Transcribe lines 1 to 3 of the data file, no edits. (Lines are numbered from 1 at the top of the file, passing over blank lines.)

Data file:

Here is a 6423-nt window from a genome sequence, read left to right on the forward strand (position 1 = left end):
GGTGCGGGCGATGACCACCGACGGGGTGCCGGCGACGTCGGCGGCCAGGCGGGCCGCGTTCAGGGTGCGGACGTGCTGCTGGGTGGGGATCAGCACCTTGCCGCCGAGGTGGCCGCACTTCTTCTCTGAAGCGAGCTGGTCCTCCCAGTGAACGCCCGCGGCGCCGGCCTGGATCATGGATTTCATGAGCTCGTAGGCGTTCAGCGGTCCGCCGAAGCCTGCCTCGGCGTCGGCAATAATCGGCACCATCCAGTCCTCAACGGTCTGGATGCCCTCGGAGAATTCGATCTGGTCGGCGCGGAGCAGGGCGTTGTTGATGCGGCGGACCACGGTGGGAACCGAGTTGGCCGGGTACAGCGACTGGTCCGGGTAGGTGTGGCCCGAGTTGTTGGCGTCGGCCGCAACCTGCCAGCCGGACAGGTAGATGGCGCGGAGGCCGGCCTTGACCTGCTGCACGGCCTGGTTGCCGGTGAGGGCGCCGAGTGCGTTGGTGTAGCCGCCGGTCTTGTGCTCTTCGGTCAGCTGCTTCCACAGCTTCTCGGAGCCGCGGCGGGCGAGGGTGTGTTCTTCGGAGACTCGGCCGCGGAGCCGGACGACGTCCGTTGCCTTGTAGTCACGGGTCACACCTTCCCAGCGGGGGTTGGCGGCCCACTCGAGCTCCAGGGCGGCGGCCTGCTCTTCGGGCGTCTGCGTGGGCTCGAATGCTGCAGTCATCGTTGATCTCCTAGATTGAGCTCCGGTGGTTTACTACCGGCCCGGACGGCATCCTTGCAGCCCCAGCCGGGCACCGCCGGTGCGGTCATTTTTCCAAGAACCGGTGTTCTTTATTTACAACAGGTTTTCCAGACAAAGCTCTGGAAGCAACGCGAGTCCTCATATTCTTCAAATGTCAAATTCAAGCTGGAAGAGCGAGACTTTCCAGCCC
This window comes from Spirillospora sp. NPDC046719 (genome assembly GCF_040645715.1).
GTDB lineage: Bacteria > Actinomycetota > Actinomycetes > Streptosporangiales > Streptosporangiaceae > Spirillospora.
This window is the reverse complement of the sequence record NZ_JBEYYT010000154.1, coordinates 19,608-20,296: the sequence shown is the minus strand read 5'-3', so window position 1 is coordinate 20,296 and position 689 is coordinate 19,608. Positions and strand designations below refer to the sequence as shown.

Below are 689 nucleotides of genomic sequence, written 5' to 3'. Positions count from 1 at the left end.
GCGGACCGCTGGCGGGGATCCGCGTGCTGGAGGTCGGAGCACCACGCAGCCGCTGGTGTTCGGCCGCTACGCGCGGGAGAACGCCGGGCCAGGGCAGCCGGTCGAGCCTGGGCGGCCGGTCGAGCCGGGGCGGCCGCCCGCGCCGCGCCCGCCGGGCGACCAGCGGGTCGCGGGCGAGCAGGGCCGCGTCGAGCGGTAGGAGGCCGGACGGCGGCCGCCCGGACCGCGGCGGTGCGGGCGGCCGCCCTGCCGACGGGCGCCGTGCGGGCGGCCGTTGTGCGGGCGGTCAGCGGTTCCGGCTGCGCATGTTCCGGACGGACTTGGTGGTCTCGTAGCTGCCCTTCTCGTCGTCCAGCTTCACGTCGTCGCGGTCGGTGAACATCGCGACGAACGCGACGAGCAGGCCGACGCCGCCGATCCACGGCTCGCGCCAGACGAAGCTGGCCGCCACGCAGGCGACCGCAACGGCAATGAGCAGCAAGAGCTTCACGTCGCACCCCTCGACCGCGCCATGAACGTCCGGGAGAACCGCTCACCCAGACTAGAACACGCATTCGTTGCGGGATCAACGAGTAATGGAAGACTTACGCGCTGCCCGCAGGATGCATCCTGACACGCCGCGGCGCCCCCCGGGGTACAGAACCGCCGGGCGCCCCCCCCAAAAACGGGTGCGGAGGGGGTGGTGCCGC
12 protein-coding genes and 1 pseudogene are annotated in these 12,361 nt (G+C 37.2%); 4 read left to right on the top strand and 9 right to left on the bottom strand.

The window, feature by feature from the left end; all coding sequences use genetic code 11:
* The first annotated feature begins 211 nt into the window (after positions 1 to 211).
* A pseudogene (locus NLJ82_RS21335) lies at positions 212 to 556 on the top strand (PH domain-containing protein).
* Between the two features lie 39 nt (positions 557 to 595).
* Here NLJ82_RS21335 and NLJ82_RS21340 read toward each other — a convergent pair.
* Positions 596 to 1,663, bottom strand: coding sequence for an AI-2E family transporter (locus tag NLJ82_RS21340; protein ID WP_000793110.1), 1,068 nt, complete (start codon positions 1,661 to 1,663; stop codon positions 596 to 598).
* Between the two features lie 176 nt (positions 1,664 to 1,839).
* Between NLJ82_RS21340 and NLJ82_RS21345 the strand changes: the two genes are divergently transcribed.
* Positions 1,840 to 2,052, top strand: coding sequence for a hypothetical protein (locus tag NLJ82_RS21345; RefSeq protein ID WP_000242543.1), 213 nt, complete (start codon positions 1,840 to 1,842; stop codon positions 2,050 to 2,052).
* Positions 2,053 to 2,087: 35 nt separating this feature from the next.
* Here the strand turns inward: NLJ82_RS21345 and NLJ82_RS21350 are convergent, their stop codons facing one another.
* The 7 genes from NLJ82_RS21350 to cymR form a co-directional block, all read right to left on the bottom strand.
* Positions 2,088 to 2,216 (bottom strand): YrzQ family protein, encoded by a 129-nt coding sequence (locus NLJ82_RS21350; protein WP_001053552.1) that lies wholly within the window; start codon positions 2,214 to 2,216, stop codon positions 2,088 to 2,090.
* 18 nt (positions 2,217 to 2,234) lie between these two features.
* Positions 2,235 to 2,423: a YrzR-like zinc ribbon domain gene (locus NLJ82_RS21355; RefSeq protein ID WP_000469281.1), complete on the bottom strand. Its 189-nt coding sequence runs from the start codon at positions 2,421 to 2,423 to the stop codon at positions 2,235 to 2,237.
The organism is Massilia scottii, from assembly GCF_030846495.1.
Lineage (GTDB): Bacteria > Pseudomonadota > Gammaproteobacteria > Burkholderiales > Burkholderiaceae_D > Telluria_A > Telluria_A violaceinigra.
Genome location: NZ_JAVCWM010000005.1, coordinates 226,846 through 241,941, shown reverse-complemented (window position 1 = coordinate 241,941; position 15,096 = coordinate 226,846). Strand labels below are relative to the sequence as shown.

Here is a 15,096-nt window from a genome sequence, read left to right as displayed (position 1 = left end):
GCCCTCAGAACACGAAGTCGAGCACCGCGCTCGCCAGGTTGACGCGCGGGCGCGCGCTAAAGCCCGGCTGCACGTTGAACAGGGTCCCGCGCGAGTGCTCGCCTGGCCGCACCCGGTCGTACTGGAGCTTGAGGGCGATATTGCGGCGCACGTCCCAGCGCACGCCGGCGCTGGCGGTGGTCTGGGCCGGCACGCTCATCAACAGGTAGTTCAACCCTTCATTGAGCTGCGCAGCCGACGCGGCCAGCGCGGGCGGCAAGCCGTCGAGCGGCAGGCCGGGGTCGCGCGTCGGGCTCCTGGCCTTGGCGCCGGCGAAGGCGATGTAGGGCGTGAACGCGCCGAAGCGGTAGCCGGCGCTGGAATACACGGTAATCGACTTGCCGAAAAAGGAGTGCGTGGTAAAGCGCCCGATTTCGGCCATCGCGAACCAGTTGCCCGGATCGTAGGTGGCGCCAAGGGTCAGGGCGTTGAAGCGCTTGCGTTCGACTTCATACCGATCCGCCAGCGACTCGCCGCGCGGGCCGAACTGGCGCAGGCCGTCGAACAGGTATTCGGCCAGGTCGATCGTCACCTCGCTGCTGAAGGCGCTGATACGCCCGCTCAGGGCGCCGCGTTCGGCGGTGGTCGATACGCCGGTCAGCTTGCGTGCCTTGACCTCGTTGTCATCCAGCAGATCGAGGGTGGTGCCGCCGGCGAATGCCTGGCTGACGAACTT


Here is a 6423-nt window from a genome sequence, read left to right on the forward strand (position 1 = left end):
GGTGCGGGCGATGACCACCGACGGGGTGCCGGCGACGTCGGCGGCCAGGCGGGCCGCGTTCAGGGTGCGGACGTGCTGCTGGGTGGGGATCAGCACCTTGCCGCCGAGGTGGCCGCACTTCTTCTCTGAAGCGAGCTGGTCCTCCCAGTGAACGCCCGCGGCGCCGGCCTGGATCATGGATTTCATGAGCTCGTAGGCGTTCAGCGGTCCGCCGAAGCCTGCCTCGGCGTCGGCAATAATCGGCACCATCCAGTCCTCAACGGTCTGGATGCCCTCGGAGAATTCGATCTGGTCGGCGCGGAGCAGGGCGTTGTTGATGCGGCGGACCACGGTGGGAACCGAGTTGGCCGGGTACAGCGACTGGTCCGGGTAGGTGTGGCCCGAGTTGTTGGCGTCGGCCGCAACCTGCCAGCCGGACAGGTAGATGGCGCGGAGGCCGGCCTTGACCTGCTGCACGGCCTGGTTGCCGGTGAGGGCGCCGAGTGCGTTGGTGTAGCCGCCGGTCTTGTGCTCTTCGGTCAGCTGCTTCCACAGCTTCTCGGAGCCGCGGCGGGCGAGGGTGTGTTCTTCGGAGACTCGGCCGCGGAGCCGGACGACGTCCGTTGCCTTGTAGTCACGGGTCACACCTTCCCAGCGGGGGTTGGCGGCCCACTCGAGCTCCAGGGCGGCGGCCTGCTCTTCGGGCGTCTGCGTGGGCTCGAATGCTGCAGTCATCGTTGATCTCCTAGATTGAGCTCCGGTGGTTTACTACCGGCCCGGACGGCATCCTTGCAGCCCCAGCCGGGCACCGCCGGTGCGGTCATTTTTCCAAGAACCGGTGTTCTTTATTTACAACAGGTTTTCCAGACAAAGCTCTGGAAGCAACGCGAGTCCTCATATTCTTCAAATGTCAAATTCAAGCTGGAAGAGCGAGACTTTCCAGCCC
This window comes from Spirillospora sp. NPDC046719 (genome assembly GCF_040645715.1).